A new poll shows former congressional candidate Ryan Chamberlin leading a field of House District 24 candidates. Former Rep. Charlie Stone and businessman Jose Juarez are close behind.
But pollsters with Victory Insights found a substantial number of Republicans in the district remain undecided weeks out from the March 7 Republican Primary in the Special Election.
The poll, taken Feb. 13 and 14, found nearly 25% of likely Republican voters in the district support Chamberlin, the money leader. More than 20% prefer Stone, who represented the area from 2012 to 2018, while Juarez pulled in more than 17%. Meanwhile, just over 6% want Justin Albright in the job, and less that 3% support Stephen Pyles.
But more than 28% of voters remain undecided, showing room for the race to shift.
Pollsters said clear tiers have formed in the field, a significant change from when pollsters put the question out in January and found a wide open race. Then, Albright actually led then with 15%, while Chamberlin showed at 11% and the rest of the candidates all came in around 2%.
Beyond measuring support, pollsters modeled ways the Special Election can play out.
“If the election were held today, Chamberlin would have the best chance of victory, winning 73% of the elections simulated with our proprietary election simulation software, 10KSim,” reads a polling memo.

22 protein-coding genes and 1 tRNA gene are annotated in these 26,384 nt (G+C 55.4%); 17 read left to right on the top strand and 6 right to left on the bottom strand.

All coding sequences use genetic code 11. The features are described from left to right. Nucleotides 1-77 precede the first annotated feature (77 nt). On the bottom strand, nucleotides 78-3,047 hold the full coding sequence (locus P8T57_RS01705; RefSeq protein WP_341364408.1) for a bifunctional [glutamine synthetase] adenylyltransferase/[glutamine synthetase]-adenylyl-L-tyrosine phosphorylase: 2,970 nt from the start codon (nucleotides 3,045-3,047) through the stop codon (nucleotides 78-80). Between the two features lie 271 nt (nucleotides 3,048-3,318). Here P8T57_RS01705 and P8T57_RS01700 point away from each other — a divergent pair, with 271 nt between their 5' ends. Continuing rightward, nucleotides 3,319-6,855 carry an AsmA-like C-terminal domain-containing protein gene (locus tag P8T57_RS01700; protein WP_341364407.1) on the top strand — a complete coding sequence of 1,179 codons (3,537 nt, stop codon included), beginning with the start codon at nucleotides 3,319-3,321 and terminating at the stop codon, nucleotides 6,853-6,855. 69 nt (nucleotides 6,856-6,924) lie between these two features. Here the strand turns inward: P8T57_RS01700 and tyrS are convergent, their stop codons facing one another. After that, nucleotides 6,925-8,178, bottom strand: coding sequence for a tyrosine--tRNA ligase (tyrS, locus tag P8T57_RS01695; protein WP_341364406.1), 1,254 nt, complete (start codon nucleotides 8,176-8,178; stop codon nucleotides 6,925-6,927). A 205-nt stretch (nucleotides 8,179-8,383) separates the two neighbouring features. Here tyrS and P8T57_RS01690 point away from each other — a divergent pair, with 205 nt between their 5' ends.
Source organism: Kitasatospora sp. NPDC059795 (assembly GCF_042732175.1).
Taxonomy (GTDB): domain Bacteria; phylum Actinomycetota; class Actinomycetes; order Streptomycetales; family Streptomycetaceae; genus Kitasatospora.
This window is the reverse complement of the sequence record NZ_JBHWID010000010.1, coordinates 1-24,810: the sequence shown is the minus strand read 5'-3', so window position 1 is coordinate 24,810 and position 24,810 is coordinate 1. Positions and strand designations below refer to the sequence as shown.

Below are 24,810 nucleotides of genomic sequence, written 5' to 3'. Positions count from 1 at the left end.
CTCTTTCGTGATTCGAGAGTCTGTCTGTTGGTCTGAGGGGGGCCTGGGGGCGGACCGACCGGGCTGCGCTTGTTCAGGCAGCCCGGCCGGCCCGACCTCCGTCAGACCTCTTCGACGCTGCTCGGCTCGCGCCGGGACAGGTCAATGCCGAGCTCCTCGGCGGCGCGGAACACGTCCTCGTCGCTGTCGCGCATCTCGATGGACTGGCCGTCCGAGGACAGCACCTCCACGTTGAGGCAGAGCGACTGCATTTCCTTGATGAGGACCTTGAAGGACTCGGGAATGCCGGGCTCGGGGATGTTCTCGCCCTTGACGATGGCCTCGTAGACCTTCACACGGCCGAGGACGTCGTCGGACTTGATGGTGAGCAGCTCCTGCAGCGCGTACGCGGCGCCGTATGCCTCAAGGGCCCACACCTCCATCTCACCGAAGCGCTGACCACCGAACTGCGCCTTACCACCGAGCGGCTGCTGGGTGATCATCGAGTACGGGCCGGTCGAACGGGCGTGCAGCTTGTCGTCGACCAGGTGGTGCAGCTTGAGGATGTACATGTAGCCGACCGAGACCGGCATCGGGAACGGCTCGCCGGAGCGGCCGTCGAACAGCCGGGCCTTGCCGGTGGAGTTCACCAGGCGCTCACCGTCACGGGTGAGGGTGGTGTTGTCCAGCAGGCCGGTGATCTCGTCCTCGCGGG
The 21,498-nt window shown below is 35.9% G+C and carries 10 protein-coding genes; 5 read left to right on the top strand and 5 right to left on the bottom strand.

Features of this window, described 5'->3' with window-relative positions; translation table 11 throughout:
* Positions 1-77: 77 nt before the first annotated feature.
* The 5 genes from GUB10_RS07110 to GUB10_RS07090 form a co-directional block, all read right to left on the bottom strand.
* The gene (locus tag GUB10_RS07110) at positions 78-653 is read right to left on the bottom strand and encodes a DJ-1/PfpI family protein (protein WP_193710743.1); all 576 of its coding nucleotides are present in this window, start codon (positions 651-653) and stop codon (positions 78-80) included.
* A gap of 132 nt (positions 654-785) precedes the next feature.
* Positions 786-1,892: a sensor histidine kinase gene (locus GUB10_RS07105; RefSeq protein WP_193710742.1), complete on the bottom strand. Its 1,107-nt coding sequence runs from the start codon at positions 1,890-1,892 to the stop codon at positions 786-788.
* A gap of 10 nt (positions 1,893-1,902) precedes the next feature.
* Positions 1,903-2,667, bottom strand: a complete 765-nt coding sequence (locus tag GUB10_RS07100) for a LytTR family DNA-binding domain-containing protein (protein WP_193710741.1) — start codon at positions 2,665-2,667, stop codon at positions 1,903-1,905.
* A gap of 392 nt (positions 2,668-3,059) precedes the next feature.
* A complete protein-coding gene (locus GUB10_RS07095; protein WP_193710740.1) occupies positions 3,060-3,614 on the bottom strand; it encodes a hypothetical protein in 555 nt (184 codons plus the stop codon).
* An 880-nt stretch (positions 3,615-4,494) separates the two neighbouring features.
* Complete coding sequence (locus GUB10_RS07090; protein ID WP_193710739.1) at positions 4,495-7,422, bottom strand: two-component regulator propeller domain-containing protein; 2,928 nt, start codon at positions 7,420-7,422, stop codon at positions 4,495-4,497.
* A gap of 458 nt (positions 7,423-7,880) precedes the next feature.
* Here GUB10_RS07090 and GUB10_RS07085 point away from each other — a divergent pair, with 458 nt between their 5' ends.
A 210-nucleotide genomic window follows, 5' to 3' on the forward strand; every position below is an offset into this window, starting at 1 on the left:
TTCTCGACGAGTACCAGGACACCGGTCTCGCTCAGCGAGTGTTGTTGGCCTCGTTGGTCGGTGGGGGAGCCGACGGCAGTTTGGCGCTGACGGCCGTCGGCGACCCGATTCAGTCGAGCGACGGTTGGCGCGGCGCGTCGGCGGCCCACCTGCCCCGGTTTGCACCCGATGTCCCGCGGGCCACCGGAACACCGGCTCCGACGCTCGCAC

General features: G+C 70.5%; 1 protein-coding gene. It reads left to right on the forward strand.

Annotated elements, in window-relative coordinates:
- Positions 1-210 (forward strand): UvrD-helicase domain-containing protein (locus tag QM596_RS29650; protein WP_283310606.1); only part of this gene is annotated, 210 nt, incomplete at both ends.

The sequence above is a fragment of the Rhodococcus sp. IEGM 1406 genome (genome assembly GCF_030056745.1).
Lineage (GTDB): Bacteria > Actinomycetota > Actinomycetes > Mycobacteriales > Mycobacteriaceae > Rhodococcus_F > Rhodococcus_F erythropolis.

“However, Stone wins in about 1 in every 5 simulations, and even Juarez comes out on top 6% of the time. Neither Albright nor Pyles won any of the 10,000 simulations. However, it’s worth noting that Election Day is nearly a month away, and these probabilities will certainly change before all is said and done.”
While Chamberlin enjoys a lead, Stone notably leads the field in favorability — and unfavorability. Pollsters found 31% of likely GOP voters have a positive view of Stone, compared to 27% who say the same of Chamberlin and 25% who feel that way about Juarez. But there are also 25% of voters who report a negative view of Stone, while just 13% say that of Chamberlin.
While Stone is the only candidate who remains a known quantity in the eyes of more than half the voters, much of that is negative attention.
Pollsters tested interest as well in former President Donald Trump and in Gov. Ron DeSantis. The survey found both presidential contenders remain popular among GOP voters. But the poll shows the age of Trump as the singular leader of the party may be fading, at least in Florida.
Only about 61% of GOP voters had a positive opinion of Trump, while 20% view the former President negatively. Meanwhile, 86% think well of DeSantis, and just 8% see him in a poor light.